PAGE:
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Larry Holderfield RUS313/IGS333 07 December 2009 Wouldst Thou Be a Breeder of Sinners?

1 In The Cherry Orchard, when Liubv announces her daughter Vrya's impending engagement,2 Chekhov has the intended groom, Lopkhin, misquote Hamlet3. The quotation is in response to Vrya's request to not joke about it. Lopkhin gets Ophelia's name wrong, providing some comic relief and emphasizing his lack of education. However, what is more interesting to me is what the unquoted portion of Hamlet's line may reveal about Chekhov's attitude towards marriage. In the Nunnery Scene, Hamlet tells Ophelia to go to a nunnery five times. In this scene, Hamlet is pretending to be deranged and most people interpret his words as cruelty towards Ophelia, who loves him. But the first time his full line is Get thee to a nunnery: wouldst thou be a breeder of sinners?. I have always felt that Hamlet was actually trying to protect Ophelia, to send her away from her father's influence and the scandalous atmosphere of the court, as well as the upcoming violence. By having Lopkhin change the subject and quote this scene from Hamlet when marriage to Vrya is mentioned, Chekhov could be implying that Lopkhin does not feel himself worthy of the marriage. Vrya is the adopted daughter of the estate where Lopkhin's family has served 1 Shakespeare, William, Hamlet, Act II, scene I 2 Chekhov, Anton, The Plays of Anton Chekhov. (359-360) 3 In ascribing meaning to the misquotation, I think it is important to look at Chekhov's wording versus the translation. In the original Shakespeare, the relevant lines are Get the to a nunnery and Nymph, in thy orisons, Be all my sins remember'd. Chekhov's Russian literally translates as A(k)melia, go into the monastery/convent (, ....) and A(k)melia, O nymph, mention me in your prayers! (, , !), but the translator has decided to amplify the error of the second misquotation by using Nymph, in thy horizons be all my sins remembered!, making a pun on orisons (orations) rather than using prayers as Chekhov did. Holderfield 1 of 3

for generations,4 and even though he has managed to buy the property, I believe there is a lingering sense of inferiority which keeps him from proposing to Vrya5. Chekhov himself was not opposed to marriage as an institution, but often expressed doubts that he himself was suited to be wed, in letters to his friends and family: I don't intend to get married. I should like to be a little bald old man sitting at a big table in a fine study....6 By all means I will be married if you wish it. But on these conditions: everything must be as it has been hitherto-- that is, she must live in Moscow while I live in the country, and I will come and see her. Happiness continued from day to day, from morning to morning, I cannot stand.7

The family also has marriage plans for Vrya's sister, nya. Vrya and Gyev all have pinned their hopes on marrying her off to a wealthy gentleman to save her from poverty.8. nya herself has other plans, being hopelessly in love with Trofmov, who believes himself above love.9 The other relationships in The Cherry Orchard do not fare much better. Liubv's husband drunk himself to death,10 Dunysha has doubts about Yepikhdov's proposal,11 even old Firs has resisted marriage.12 The only marriage actually existing in The Cherry Orchard is between 4 There is an additional irony to the command, in that Vrya dresses like a nun(335) and has expressed interest in going into a convent (337, 365) 5 Look, I've nothing against it, I... She's a wonderful girl. (Lopkhin 355) 6 Letter to Suvorin. Alexin, 10 May 1891. 7 Letter to his friend Aleksei Suvorin, Melihovo, 23 March 1895. 8 I want to see you married off to somebody rich, then I can rest easy. (Vrya 337) It would be wonderful if we could marry off nya to somebody with a lot of money,...(Gyev 346) 9 I'd never do anything so sordid. (Trofmov 365) 10 I married a man who never paid a bill in his life. He was an alcoholic; he drank himself to death --- on champagne. (Liubv 354) 11 I just don't know what to do about him. (Dunysha 336) 12 They were trying to marry me off way back before your daddy was born. (Firs 355) Holderfield 2 of 3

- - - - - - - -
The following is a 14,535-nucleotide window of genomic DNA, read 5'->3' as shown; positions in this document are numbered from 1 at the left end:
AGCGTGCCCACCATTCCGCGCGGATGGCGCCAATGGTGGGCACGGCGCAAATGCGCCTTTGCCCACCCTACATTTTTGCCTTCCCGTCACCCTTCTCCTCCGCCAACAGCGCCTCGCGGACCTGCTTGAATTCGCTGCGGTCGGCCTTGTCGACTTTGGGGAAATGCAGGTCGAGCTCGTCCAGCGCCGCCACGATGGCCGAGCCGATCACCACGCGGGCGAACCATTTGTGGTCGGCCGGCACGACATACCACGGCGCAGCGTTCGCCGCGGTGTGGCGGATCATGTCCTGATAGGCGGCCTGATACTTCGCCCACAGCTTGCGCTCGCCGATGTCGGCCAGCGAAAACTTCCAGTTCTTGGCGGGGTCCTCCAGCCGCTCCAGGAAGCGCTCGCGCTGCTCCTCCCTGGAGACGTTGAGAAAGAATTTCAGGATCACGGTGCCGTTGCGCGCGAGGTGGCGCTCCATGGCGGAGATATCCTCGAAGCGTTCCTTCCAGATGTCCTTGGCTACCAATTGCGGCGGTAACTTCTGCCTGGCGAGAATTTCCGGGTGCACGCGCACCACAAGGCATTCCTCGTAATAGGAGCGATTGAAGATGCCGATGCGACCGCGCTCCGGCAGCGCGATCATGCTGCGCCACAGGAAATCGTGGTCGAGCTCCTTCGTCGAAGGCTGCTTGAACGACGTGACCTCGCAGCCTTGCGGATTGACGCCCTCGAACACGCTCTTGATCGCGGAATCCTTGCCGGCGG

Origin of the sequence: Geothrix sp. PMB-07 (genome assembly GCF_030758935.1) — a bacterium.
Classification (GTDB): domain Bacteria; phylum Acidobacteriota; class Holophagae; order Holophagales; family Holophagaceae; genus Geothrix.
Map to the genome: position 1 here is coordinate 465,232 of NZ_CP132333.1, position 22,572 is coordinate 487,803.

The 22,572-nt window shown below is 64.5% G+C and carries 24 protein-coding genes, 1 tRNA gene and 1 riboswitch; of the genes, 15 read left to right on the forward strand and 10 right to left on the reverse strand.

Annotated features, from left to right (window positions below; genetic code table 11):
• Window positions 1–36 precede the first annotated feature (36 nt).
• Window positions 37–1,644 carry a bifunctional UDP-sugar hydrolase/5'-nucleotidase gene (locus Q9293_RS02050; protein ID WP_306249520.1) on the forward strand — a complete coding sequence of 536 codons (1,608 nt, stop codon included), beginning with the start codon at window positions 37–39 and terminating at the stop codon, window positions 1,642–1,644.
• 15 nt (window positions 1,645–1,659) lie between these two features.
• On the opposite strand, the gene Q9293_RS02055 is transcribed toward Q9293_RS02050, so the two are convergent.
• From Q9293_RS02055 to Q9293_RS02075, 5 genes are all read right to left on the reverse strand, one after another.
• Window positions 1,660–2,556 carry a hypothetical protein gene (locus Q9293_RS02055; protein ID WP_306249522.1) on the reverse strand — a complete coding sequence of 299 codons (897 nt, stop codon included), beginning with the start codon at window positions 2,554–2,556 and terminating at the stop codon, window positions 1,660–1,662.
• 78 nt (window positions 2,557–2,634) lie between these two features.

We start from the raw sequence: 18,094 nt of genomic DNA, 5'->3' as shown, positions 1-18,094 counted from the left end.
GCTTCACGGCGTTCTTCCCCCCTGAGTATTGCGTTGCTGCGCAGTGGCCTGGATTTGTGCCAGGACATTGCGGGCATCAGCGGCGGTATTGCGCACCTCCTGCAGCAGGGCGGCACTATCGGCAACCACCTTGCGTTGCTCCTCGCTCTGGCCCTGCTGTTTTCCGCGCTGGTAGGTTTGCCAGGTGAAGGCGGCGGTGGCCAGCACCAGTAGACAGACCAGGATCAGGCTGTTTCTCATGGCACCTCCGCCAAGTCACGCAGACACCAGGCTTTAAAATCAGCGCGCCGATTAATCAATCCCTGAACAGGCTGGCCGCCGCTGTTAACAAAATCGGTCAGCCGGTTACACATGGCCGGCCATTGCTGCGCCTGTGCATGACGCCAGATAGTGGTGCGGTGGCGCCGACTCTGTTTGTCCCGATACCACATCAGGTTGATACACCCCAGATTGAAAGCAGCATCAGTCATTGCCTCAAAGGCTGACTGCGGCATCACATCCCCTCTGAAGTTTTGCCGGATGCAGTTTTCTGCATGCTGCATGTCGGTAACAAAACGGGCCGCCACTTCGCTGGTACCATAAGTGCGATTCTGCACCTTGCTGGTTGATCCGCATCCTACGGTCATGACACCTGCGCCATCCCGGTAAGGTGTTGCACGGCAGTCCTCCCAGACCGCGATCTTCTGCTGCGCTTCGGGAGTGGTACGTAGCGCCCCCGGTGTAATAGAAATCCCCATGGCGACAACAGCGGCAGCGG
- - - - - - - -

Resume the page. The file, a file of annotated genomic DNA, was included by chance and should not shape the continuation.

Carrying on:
Pshchik and the never seen Dshenka, and he flirts shamelessly with Carlotta.13 But, I believe Chekhov is offering bad examples. In love, as in many aspects of life, his characters are revealing the errors of the audience's ways. He is not opposed to marriage (although I understand he hated attending weddings), he is opposed to marriage done wrong. To marry is interesting only for love; to marry a girl simply because she is nice is like buying something one does not want at the bazaar solely because it is of good quality. The most important screw in family life is love, sexual attraction, one flesh, all the rest is dreary and cannot be reckoned upon, however cleverly we make our calculations. So the point is not in the girl's being nice but in her being loved.14

Works Cited Chekhov, Anton Pavlovich. The Plays of Anton Chekhov. Trs. Paul Schmidt, New York: HarperCollins, 1998. Print. ---. Letters of Anton Chekhov. Trs. Constance Garnett. eText by Tom Allen, Charles Franks and the Online Distributed Proofreading Team. Project Gutenberg. Web. 1-7 Dec. 2009. Shakespeare, William. Hamlet, Prince of Denmark. [Collins edition]. eText by Dianne Bean. Project Gutenberg. Web. 1-7 Dec. 2009.

13 I'm completely in love with you! (Pshchik 364) 14 Letter to his brother Mikhail. Yalta, 26 October 1898. Holderfield 3 of 3

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